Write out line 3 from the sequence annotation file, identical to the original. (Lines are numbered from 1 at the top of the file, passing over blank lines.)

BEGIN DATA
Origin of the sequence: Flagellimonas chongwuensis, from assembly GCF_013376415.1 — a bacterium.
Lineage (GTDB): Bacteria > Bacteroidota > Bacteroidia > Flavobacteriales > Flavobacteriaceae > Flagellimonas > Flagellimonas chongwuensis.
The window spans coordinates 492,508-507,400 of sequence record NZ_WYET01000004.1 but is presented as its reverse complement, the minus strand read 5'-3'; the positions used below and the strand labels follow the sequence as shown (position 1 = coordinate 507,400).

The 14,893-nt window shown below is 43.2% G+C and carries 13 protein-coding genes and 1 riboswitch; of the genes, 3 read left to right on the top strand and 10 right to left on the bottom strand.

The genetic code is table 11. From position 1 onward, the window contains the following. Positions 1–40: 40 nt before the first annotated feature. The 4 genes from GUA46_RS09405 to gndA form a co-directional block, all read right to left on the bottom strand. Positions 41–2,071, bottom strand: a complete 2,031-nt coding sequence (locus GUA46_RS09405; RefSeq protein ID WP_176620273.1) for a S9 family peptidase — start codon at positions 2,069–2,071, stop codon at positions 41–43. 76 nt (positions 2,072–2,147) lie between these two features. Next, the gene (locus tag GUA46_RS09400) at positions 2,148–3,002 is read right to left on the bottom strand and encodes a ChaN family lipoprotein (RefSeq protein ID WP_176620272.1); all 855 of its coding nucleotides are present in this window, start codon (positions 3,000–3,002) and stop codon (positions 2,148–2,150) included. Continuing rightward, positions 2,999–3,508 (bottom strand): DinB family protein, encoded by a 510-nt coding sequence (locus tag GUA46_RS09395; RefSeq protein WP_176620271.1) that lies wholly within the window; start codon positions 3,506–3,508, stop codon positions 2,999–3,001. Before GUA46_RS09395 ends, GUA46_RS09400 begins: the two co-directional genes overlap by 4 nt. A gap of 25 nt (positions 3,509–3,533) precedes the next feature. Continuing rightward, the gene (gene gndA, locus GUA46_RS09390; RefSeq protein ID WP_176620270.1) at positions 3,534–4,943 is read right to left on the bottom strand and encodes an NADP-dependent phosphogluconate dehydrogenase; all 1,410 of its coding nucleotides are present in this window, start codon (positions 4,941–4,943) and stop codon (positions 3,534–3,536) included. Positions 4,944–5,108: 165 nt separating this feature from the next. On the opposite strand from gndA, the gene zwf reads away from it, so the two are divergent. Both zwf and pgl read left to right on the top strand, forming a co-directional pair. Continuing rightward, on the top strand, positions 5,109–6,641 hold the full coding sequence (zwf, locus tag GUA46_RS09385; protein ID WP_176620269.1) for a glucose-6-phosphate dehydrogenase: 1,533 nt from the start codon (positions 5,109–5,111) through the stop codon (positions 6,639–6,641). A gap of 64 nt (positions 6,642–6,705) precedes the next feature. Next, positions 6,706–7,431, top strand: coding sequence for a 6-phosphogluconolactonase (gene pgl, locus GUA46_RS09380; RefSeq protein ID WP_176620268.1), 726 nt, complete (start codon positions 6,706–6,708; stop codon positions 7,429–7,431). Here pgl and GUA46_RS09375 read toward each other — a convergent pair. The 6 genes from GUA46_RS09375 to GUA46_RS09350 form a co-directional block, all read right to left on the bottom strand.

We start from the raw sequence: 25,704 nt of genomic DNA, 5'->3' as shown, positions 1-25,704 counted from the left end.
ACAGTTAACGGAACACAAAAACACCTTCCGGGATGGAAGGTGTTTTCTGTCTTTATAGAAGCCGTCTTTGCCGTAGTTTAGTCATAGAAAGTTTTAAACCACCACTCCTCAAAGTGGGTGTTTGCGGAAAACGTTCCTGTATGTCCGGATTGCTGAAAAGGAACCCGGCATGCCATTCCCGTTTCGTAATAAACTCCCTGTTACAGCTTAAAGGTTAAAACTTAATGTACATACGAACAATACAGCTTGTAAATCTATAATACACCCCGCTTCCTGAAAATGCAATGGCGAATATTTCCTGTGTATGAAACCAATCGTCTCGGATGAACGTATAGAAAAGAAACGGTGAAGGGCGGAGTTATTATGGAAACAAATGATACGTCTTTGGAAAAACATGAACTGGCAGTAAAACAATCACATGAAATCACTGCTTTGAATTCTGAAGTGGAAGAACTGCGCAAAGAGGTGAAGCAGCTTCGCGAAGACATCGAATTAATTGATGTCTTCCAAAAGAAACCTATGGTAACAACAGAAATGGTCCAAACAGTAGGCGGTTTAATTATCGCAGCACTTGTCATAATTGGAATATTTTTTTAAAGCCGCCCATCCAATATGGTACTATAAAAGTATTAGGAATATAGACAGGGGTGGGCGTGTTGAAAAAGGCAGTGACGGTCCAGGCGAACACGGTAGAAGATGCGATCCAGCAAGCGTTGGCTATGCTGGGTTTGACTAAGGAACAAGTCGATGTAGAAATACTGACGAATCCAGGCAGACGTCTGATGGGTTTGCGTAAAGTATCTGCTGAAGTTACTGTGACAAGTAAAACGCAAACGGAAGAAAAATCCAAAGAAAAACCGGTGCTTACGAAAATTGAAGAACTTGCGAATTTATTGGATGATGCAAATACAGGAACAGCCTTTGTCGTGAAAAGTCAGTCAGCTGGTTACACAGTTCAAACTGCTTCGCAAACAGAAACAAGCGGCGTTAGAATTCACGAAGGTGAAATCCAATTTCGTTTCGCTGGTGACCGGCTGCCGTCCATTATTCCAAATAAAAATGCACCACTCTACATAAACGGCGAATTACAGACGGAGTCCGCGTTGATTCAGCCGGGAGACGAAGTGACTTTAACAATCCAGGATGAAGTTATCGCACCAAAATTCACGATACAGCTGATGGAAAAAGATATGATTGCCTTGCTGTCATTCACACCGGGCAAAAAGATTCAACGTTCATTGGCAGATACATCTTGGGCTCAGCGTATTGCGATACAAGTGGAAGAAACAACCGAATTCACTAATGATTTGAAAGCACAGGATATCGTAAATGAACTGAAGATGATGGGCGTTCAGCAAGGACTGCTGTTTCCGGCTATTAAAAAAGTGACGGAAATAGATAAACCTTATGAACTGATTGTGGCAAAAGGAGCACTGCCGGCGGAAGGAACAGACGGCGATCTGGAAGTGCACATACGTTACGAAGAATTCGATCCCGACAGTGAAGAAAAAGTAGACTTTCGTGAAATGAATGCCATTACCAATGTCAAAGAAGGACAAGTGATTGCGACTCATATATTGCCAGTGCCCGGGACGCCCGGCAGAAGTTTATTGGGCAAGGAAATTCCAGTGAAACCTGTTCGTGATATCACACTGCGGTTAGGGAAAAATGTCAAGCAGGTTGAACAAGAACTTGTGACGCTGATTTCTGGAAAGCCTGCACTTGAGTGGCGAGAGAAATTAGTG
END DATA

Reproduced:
The window spans coordinates 492,508-507,400 of sequence record NZ_WYET01000004.1 but is presented as its reverse complement, the minus strand read 5'-3'; the positions used below and the strand labels follow the sequence as shown (position 1 = coordinate 507,400).